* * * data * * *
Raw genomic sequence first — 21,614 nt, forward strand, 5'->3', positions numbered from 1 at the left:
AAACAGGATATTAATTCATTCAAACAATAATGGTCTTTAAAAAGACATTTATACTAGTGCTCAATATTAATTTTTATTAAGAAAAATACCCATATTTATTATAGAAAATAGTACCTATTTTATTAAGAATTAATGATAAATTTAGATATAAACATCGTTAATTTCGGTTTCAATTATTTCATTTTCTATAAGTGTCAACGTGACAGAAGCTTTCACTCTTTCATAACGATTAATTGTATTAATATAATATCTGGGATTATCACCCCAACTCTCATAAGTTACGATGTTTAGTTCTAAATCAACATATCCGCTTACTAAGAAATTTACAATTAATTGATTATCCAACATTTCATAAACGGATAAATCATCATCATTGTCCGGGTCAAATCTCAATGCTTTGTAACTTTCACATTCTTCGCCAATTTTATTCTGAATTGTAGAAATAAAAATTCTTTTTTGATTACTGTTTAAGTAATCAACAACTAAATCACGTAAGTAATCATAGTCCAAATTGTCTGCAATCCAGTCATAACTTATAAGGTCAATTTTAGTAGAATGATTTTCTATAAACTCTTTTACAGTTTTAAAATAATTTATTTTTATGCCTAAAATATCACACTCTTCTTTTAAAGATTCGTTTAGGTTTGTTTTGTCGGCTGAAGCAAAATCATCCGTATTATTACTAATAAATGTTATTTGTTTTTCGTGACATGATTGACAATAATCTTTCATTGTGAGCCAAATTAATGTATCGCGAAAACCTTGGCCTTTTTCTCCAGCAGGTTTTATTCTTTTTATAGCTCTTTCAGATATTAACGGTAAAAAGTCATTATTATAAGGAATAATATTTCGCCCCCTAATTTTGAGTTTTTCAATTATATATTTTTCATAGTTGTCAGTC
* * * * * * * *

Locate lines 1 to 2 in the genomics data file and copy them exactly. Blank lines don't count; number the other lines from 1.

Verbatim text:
Raw genomic sequence first — 21,614 nt, forward strand, 5'->3', positions numbered from 1 at the left:
AAACAGGATATTAATTCATTCAAACAATAATGGTCTTTAAAAAGACATTTATACTAGTGCTCAATATTAATTTTTATTAAGAAAAATACCCATATTTATTATAGAAAATAGTACCTATTTTATTAAGAATTAATGATAAATTTAGATATAAACATCGTTAATTTCGGTTTCAATTATTTCATTTTCTATAAGTGTCAACGTGACAGAAGCTTTCACTCTTTCATAACGATTAATTGTATTAATATAATATCTGGGATTATCACCCCAACTCTCATAAGTTACGATGTTTAGTTCTAAATCAACATATCCGCTTACTAAGAAATTTACAATTAATTGATTATCCAACATTTCATAAACGGATAAATCATCATCATTGTCCGGGTCAAATCTCAATGCTTTGTAACTTTCACATTCTTCGCCAATTTTATTCTGAATTGTAGAAATAAAAATTCTTTTTTGATTACTGTTTAAGTAATCAACAACTAAATCACGTAAGTAATCATAGTCCAAATTGTCTGCAATCCAGTCATAACTTATAAGGTCAATTTTAGTAGAATGATTTTCTATAAACTCTTTTACAGTTTTAAAATAATTTATTTTTATGCCTAAAATATCACACTCTTCTTTTAAAGATTCGTTTAGGTTTGTTTTGTCGGCTGAAGCAAAATCATCCGTATTATTACTAATAAATGTTATTTGTTTTTCGTGACATGATTGACAATAATCTTTCATTGTGAGCCAAATTAATGTATCGCGAAAACCTTGGCCTTTTTCTCCAGCAGGTTTTATTCTTTTTATAGCTCTTTCAGATATTAACGGTAAAAAGTCATTATTATAAGGAATAATATTTCGCCCCCTAATTTTGAGTTTTTCAATTATATATTTTTCATAGTTGTCAGTC